On paper, the Astros get one of the best young closers in baseball to fortify their postseason run. What they add in talent, they also bring in Osuna’s baggage, which weighs tenfold. Up until this transaction, the Astros were the model baseball franchise of 2018. They won a World Series, they have exciting young players, the front office has embraced and excelled in the analytics department. On paper, they just added a 2-3 WAR reliever to their bullpen, but at what cost?

Baseball players talk about being “energized and reinvigorated” when their team makes splashy trades and acquires top-tier talent. The comments from a few anonymous Astros conveyed quite the opposite with Osuna joining their clubhouse. “I think it’s going to be really uncomfortable”, one player told Jenny Dial Creech of the Houston Chronicle.

This trade has the potential to upset the balance in the Astros clubhouse and it’s already a mixed reaction in the locker room towards Osuna’s arrival. If you’re an Astros player, how do you feel about bringing in a player who was arrested for domestic abuse and is still under investigation? Imagine that happened at your workplace; it would make your skin crawl.

It’s the same risk the Blue Jays faced if they let Osuna return to their clubhouse. Were Osuna’s teammates supposed to go back to normal and act like nothing has happened? It projected to make for a toxic environment, which is why the Blue Jays did the right thing and got Osuna out of town.

The problem doesn’t just “go away”. The Astros inherited Osuna and all the baggage, controversy and uncertainty that comes along with him. The 23-year-old also brings his talent to a World Series contender, but the Astros’ front office neglected the former to get the latter.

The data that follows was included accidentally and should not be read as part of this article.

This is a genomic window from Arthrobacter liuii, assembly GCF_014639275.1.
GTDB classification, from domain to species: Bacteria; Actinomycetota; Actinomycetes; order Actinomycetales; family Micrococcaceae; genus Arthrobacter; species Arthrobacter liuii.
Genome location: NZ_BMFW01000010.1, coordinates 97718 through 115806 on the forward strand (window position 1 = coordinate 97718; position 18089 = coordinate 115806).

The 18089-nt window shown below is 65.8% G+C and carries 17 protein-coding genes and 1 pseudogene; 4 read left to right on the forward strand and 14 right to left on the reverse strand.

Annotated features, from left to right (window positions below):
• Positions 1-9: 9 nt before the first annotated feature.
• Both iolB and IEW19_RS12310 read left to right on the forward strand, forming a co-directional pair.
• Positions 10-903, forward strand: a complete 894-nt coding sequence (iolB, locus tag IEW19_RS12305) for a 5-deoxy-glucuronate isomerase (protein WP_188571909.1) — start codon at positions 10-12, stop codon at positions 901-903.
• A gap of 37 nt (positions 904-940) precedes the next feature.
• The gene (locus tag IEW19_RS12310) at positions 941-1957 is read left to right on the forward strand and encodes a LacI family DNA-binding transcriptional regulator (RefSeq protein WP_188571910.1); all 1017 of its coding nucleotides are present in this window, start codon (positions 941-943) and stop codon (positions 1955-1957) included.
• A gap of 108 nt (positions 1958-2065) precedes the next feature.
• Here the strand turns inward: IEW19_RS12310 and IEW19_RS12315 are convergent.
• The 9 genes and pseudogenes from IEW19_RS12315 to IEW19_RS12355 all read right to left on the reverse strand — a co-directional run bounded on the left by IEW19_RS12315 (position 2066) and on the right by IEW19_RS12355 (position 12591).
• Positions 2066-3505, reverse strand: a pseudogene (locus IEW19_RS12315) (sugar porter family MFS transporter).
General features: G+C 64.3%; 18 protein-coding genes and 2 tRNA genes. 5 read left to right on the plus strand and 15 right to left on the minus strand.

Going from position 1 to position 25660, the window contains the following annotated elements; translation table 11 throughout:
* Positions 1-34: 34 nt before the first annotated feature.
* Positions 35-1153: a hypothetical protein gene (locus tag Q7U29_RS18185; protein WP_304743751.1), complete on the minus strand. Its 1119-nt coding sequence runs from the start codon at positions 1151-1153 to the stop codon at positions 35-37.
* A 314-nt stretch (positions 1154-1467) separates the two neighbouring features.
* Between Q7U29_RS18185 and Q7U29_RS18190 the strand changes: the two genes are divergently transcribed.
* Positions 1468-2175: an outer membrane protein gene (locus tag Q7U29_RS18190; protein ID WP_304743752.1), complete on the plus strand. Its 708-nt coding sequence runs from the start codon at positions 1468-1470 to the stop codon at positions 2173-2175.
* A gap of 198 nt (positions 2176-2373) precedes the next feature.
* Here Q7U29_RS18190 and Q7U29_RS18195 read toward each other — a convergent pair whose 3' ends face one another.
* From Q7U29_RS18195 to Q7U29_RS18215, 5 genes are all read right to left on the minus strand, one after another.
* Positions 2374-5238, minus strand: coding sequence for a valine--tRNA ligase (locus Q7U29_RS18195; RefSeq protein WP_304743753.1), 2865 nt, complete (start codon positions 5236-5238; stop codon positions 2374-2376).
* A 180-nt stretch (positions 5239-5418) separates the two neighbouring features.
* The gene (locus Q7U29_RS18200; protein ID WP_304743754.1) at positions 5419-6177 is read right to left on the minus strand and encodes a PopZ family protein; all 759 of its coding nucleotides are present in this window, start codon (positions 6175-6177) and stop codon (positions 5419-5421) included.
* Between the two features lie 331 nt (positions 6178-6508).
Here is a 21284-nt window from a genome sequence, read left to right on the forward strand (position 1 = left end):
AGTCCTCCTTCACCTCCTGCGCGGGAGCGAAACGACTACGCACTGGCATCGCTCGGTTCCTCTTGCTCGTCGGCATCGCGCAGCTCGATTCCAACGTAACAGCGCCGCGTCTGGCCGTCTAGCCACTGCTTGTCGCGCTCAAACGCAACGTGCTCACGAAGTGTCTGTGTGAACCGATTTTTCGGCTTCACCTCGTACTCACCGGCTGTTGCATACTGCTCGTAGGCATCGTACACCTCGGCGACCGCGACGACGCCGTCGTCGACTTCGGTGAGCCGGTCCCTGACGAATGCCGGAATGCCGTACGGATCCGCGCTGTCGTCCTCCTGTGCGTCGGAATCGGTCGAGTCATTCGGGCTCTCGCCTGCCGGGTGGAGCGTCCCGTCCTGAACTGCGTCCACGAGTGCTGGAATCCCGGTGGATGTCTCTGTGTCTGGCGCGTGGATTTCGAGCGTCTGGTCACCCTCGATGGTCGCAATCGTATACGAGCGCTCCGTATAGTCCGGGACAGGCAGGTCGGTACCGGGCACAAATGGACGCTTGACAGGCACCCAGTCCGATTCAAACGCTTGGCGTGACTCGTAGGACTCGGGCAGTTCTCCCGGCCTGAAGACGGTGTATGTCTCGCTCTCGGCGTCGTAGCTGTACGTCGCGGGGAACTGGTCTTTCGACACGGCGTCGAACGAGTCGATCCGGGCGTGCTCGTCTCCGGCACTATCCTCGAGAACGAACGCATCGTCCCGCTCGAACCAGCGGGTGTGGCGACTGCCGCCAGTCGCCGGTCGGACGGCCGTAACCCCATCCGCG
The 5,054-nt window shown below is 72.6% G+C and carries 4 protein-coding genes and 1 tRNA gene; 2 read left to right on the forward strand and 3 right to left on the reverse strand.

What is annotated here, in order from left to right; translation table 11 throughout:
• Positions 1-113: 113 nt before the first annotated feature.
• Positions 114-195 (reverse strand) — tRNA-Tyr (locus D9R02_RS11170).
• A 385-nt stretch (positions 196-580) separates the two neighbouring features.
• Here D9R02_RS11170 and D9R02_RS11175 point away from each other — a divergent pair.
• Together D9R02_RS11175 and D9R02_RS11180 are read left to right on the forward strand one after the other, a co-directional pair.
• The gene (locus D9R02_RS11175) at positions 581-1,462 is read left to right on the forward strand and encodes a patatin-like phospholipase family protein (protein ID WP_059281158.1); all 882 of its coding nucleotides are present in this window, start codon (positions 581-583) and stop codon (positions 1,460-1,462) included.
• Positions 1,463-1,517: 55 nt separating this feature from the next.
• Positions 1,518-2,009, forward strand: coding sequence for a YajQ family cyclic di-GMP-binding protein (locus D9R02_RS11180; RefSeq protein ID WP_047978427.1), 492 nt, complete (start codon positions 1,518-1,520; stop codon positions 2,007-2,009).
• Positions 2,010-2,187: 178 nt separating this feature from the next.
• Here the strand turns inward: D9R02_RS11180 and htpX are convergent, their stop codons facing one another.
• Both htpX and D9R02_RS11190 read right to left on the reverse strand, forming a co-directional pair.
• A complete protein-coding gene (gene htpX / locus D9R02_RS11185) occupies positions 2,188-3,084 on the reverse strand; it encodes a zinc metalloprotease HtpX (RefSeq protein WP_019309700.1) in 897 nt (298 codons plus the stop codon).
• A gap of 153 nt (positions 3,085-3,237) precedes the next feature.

Atkins and the Blue Jays could’ve handled the optics of the situation a little differently, but they don’t come off looking cold and callous in this case. The Jays don’t deserve a Nobel Peace Prize by any means, but it couldn’t have been easy for them to make that trade.

In life, you take risks. Some are bigger than others. Then, there are risks that aren’t worth taking at all. 28 teams wisely chose that Osuna was not worth the risk. In their pursuit of a second consecutive World Series, the Astros did.

  • Ed Sprague Jr.'s kids

    I can understand the jays if they felt a probably osuna conviction would cause tracel problems. Otherwise i would have liked for them to have stuck with him and gotten the mental help he needs rather than just taking a supposed moral high ground and just dumping a “problem”

  • Justjayin

    O good grief… The constant high road commentary on this situation … l have no idea what he did or didnt do, but let the law deal with it. You can’t play baseball while in Jail .. Baseball executives job is to put a winning team together.
    Moral outrage is fashionable and all , but it gets old fast. Go live the life you think everyone else should.

    • Steve-O

      So you have no issues with the off-field behavior of professional athletes on teams you cheer for? The Jays employing a wife-beater, or a child molester, or a racist, none of it matters if they can help the team win? I’m genuinely curious where you would draw the line – and I’m sure you would draw it somewhere. So, then, we’re just quibbling over what is unacceptable.

      Letting “the law deal with it” is quaint, and completely inadequate. Charges get dropped, plea bargains happen, for all sorts of reasons. (Jose Reyes has his charges dropped when his wife refused to cooperate. So everyone should pretend nothing ever happened?)